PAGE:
The last major crisis in the region, a months-long standoff over the disputed territory of Doklam in 2017, was also related to infrastructure building.

“Earlier it mainly used to be on the Chinese side (that built infrastructure) but now India has been ramping up infrastructure along its side of the border as well,” added Pant.

Any Indian expansion or significant fortification of its hold over the region could threaten China’s geostrategic goals in central Asia, said Happymon Jacob, an associate professor at the Center for International Politics, Organization and Disarmament at Delhi’s Jawaharlal Nehru University.

“China has invested more than $60 billion (on the economic corridor) with Pakistan,” he said, adding that this is a “crucial element” of President Xi Jinping’s signature Belt and Road trade and development plan.

Last year, India finished a new all-weather road that runs very close to the Line of Actual Control (LAC). The purpose of this road is to support troops along the border, allowing them to be resupplied by road from Daulat Beg Oldi, the world’s highest airfield. This would be a major help if India were to further reinforce its position or build out army installations on the border.

“Some signs suggest China’s recent advances are a response to the new road, which they perceive as a change in the status quo at the LAC,” said Aidan Milliff, an expert on political violence and South Asia at the Massachusetts Institute of Technology.

“The status quo is actually tolerable to both countries – or at least, their distaste for the status quo is not so much that they will pay the cost of fixing it,” he added. “It’s still not clear to me, as a general principle, whether these disputes start as carefully calculated provocations or as missteps and misunderstandings.”

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No room for conflict

For all the concerns over potential troop movements on both sides, any conflict in the area would be exceptionally difficult.

The location of the latest confrontation, the Galwan Valley, is a relatively low plateau, where troops can move more easily. It was also the location of the dispute which kicked off the 1962 war.

Conditions during winter – bitterly cold with heavy snow – can make much of the area inaccessible, however, meaning the window for maneuvers is very slim. Even during summer, when conditions are better, the altitude, weather and temperatures make everything more difficult, from simple maneuvers and supply runs, let alone a full blown military conflict.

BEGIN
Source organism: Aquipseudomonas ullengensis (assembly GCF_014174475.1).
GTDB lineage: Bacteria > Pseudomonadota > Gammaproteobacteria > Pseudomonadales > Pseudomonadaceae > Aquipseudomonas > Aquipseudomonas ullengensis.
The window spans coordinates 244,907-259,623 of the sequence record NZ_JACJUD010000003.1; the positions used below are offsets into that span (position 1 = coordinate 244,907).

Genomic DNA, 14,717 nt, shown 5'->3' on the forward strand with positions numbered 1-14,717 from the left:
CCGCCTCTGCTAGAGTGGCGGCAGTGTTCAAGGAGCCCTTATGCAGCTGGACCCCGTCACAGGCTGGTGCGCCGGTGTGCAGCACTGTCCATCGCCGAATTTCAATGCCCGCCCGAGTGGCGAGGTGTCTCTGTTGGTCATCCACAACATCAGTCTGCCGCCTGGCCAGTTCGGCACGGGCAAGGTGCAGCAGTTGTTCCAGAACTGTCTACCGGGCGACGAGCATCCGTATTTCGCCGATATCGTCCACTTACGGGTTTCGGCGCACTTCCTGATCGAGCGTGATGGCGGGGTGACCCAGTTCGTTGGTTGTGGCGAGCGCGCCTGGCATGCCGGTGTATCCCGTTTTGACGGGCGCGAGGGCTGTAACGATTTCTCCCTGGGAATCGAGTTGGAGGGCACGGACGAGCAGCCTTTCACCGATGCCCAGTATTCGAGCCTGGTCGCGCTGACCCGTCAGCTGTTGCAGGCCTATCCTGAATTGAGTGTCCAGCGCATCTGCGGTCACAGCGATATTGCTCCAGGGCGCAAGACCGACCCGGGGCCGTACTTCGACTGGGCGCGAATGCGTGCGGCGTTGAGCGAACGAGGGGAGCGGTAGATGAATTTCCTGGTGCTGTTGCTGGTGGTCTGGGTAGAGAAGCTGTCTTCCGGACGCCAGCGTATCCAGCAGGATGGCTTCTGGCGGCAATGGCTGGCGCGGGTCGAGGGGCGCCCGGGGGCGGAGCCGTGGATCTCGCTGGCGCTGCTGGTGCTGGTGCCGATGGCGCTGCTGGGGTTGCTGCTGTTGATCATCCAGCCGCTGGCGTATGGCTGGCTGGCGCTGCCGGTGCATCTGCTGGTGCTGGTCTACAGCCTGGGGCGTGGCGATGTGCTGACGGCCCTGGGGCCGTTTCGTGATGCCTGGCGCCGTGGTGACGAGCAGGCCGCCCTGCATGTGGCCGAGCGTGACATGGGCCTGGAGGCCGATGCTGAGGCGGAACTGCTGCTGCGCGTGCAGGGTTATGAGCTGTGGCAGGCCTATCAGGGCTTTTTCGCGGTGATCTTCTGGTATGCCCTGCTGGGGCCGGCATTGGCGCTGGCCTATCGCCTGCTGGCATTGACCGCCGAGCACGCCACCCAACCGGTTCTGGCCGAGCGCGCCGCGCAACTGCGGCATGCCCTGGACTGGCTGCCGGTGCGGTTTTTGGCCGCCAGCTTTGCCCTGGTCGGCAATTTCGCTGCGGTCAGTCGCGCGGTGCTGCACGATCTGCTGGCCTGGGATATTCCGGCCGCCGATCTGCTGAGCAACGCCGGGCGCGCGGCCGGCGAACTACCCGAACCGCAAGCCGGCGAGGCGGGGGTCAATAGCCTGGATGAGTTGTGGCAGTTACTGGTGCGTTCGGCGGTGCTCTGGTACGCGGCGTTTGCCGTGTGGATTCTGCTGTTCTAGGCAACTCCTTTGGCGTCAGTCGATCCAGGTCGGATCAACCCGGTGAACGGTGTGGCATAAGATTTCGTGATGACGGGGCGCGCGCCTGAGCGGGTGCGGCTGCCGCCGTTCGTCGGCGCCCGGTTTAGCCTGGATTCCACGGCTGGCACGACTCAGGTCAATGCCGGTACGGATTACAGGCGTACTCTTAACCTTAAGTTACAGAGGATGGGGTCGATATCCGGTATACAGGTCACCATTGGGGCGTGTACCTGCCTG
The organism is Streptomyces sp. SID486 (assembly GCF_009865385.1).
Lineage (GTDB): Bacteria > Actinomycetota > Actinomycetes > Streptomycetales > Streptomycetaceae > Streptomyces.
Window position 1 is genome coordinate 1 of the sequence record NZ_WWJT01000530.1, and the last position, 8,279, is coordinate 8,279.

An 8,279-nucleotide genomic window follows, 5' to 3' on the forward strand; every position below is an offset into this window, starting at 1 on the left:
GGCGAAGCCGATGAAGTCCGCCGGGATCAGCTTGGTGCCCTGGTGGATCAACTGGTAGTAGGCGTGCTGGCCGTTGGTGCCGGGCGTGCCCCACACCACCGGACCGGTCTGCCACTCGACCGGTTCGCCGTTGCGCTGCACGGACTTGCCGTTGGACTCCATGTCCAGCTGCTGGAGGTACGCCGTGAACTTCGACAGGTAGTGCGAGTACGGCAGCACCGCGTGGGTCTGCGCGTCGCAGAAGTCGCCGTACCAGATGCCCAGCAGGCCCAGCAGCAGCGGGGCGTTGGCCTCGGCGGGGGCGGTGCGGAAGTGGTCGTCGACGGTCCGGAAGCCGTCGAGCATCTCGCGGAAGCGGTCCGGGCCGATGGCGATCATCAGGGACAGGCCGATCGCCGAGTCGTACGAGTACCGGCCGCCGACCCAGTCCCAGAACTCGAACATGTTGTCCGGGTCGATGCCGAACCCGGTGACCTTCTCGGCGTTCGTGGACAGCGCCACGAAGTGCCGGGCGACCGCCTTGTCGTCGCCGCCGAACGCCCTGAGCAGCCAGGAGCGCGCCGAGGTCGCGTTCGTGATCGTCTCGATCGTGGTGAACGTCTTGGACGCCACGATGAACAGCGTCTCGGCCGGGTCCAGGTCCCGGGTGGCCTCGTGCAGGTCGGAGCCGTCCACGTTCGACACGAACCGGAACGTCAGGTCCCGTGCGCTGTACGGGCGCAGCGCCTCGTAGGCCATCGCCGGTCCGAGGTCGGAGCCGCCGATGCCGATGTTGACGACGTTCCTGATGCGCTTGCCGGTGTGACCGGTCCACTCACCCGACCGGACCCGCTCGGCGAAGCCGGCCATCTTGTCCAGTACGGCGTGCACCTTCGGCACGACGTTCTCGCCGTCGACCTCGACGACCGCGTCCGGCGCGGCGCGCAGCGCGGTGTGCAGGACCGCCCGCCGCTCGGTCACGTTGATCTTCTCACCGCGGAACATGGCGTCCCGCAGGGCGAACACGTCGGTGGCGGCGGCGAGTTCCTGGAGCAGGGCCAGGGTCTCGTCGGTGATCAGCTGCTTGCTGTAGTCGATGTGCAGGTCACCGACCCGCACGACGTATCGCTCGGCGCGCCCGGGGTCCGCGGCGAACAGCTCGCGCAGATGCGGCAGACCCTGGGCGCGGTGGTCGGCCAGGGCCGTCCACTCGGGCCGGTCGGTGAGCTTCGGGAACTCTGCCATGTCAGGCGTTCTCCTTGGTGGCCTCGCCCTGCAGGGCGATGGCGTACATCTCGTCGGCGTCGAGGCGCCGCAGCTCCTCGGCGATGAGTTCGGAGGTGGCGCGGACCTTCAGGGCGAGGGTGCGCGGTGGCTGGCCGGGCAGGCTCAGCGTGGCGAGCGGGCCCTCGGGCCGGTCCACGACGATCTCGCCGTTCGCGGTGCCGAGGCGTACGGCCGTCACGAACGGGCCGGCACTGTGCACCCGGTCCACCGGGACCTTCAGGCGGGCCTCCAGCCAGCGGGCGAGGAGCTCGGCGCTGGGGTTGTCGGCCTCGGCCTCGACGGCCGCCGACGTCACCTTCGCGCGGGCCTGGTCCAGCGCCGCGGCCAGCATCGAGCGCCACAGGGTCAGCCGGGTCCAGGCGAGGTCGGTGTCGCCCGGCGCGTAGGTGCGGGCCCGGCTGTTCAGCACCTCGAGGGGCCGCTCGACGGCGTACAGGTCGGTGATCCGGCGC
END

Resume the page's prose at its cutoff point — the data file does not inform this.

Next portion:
“Operating above 4,000 meters, as both the Indian Army and the PLA are well aware, changes nearly every aspect of warfare,” Milliff, the MIT expert, wrote in War on the Rocks earlier this month. “Soldiers take days to acclimatize to any altitude above 2,400 meters (slightly higher than Santa Fe, New Mexico), so the rate at which reinforcements arrive may be slower than the speed of their means of transport.”

The risks of ascending too quickly can be potentially dire, even for healthy young soldiers, including pulmonary and cerebral edemas. “During the 1962 Sino-Indian border war, some Indian units skipped acclimatization and proceeded directly to extreme altitudes in Kashmir and Sikkim,” Milliff writes. “Nearly 15% of soldiers in the rushed units developed high altitude pulmonary edema, a leading cause of altitude-related fatalities, that can progress from initial symptoms to death in as few as 12 hours for even healthy individuals.”

Everything suffers at this altitude. Diesel engines struggle to operate, helicopters have to cut their loads, and the amount of supplies required to keep troops healthy is far higher. Even shooting can be more difficult, with artillery and firearms requiring re-sighting to cope with the thinner air.

“Even if altitude were not a factor, the terrain along the India-China border would still complicate military operations,” Milliff said.

“The Himalayan Plateau is not flat like the central front in Europe, nor necessarily tank-drivable like the deserts in Iraq or along the border between western India and southern Pakistan.”

With the two armies nursing their wounds and resuming deescalation protocols, attention will now turn to leaders in Delhi and Beijing and whether they can avoid the current spat spiraling out of control into a difficult and costly conflict.

CNN’s Vedika Sud, Manveena Suri and Ben Westcott contributed reporting.